In general, I don't think macro_rules! is a good language for arbitrary computation. This experiment shows the hassle involved in implementing one of the simplest known "arbitrary computations". Rather, macro_rules! is good at expressing patterns of code reuse that don't require elaborate compile-time processing. It does so in a way that's declarative, hygienic, and high-level.

However, there is a big middle ground of non-elaborate, but non-trivial computations. macro_rules! is hardly ideal for that, but procedural macros have problems of their own. Indeed, the bct! macro is an extreme case of a pattern I've found useful in the real world. The idea is that every recursive invocation of a macro gives you another opportunity to pattern-match the arguments. Some of html5ever's macrosdo this, for example.

Categories: Offsite Blogs

How to best implement Euler's method?

Haskell on Reddit - Fri, 02/20/2015 - 5:08pm

I am using Euler's method to solve the simple ODE for nuclear decay (see this PDF I just found with google if interested in the math). The math is fine, and I've implemented it in Haskell using recursion to the best of my knowledge, but it is slow.

What is the proper way to do something like this in a purely functional manner? I want to use the results from the previous calculations when I generate list, but I don't know how. I am a complete Haskell noob, so please enlighten me on how I can improve this program. Thanks!

module Main where --import Graphics.Gnuplot.Simple dt = 0.01 -- Timestep tau = 0.05 -- Decay constant n0 = 1000 -- Initial number of particles main = do --plotList [] list print list list :: [(Double, Double)] list = [(num t, t) | t <- [0.0, dt..tau*4]] num :: Double -> Double num t | t > 0 = num (t - dt) - dt / tau * num (t - dt) | otherwise = n0 submitted by 0not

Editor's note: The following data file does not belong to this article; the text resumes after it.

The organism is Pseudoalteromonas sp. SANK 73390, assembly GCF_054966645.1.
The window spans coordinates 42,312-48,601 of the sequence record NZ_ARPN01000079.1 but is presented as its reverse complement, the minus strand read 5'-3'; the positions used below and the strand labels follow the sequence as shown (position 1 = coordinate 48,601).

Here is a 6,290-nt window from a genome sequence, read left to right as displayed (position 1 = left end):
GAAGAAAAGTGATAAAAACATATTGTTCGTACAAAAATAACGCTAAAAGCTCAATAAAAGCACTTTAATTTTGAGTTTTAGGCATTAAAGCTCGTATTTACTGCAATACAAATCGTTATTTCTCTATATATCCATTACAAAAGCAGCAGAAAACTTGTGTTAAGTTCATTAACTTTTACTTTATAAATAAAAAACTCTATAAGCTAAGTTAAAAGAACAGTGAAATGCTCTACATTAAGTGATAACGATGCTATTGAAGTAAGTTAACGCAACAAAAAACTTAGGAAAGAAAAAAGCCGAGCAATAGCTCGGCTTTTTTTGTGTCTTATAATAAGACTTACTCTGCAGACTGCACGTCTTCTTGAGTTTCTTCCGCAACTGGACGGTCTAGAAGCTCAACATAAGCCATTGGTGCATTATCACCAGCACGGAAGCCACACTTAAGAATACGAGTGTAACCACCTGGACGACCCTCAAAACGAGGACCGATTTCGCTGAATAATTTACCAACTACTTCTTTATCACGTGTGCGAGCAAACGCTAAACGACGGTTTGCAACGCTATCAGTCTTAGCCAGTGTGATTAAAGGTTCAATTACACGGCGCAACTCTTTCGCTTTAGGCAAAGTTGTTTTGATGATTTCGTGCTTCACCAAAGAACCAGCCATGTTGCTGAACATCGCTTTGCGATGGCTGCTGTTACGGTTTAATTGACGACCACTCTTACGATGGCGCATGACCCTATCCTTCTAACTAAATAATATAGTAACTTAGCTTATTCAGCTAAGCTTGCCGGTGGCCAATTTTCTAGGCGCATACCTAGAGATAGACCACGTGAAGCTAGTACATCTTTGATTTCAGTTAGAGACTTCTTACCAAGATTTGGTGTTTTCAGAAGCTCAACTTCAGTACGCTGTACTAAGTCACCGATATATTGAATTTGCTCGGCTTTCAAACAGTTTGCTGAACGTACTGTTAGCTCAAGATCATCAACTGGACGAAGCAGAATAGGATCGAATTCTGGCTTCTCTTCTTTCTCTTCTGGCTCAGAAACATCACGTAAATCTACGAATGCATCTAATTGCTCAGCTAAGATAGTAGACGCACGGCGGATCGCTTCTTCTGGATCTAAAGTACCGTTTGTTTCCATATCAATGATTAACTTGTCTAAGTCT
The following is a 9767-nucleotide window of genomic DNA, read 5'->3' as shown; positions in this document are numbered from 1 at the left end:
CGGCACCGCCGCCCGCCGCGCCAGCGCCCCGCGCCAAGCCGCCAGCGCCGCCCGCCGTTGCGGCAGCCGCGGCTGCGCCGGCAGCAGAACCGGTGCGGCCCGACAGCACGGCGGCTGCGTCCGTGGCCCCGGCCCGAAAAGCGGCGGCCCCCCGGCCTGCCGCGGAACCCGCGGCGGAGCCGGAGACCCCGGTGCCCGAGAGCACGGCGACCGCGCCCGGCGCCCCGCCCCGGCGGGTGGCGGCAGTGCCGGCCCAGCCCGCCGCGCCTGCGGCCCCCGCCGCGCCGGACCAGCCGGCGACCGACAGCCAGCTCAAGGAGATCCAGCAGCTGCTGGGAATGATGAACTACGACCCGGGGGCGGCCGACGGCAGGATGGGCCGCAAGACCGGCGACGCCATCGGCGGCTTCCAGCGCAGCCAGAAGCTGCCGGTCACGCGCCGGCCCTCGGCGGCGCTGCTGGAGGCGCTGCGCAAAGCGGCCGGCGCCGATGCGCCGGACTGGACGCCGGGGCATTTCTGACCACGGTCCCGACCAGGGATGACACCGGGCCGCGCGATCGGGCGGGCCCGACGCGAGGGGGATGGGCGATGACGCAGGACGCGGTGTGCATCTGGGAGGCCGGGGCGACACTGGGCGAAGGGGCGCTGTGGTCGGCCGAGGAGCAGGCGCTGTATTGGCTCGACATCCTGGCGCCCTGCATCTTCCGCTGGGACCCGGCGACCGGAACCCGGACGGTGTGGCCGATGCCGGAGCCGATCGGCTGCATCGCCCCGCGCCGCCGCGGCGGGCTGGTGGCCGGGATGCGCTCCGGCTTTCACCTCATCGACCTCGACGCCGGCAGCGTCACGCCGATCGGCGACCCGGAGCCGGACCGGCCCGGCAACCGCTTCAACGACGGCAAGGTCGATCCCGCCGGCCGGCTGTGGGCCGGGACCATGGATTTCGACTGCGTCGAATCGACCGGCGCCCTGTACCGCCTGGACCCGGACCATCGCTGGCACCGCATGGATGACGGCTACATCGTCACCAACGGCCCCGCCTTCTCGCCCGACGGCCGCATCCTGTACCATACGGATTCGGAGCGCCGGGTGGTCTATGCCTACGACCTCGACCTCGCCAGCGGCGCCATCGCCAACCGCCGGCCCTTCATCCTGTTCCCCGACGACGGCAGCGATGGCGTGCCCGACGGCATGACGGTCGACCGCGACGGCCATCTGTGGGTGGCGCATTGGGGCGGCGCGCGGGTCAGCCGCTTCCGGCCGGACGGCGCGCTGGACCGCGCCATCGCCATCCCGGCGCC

[link] [6 comments]
Categories: Incoming News

Robert Harper: Structure and Efficiency of Computer Programs

Planet Haskell - Fri, 02/20/2015 - 4:37pm

For decades my colleague, Guy Blelloch, and I have promoted a grand synthesis of the two “theories” of computer science, combinatorial theory and logical theory.  It is only a small exaggeration to say that these two schools of thought work in isolation.  The combinatorial theorists concern themselves with efficiency, based on hypothetical translations of high-level algorithms to low-level machines, and have no useful theory of composition, the most important tool for developing large software systems.  Logical theorists concern themselves with composition, emphasizing the analysis of the properties of components of systems and how those components are combined; the heart of logic is a theory of composition (entailment).  But relatively scant attention is paid to efficiency, and, to a distressingly large extent, the situation is worsening, and not improving.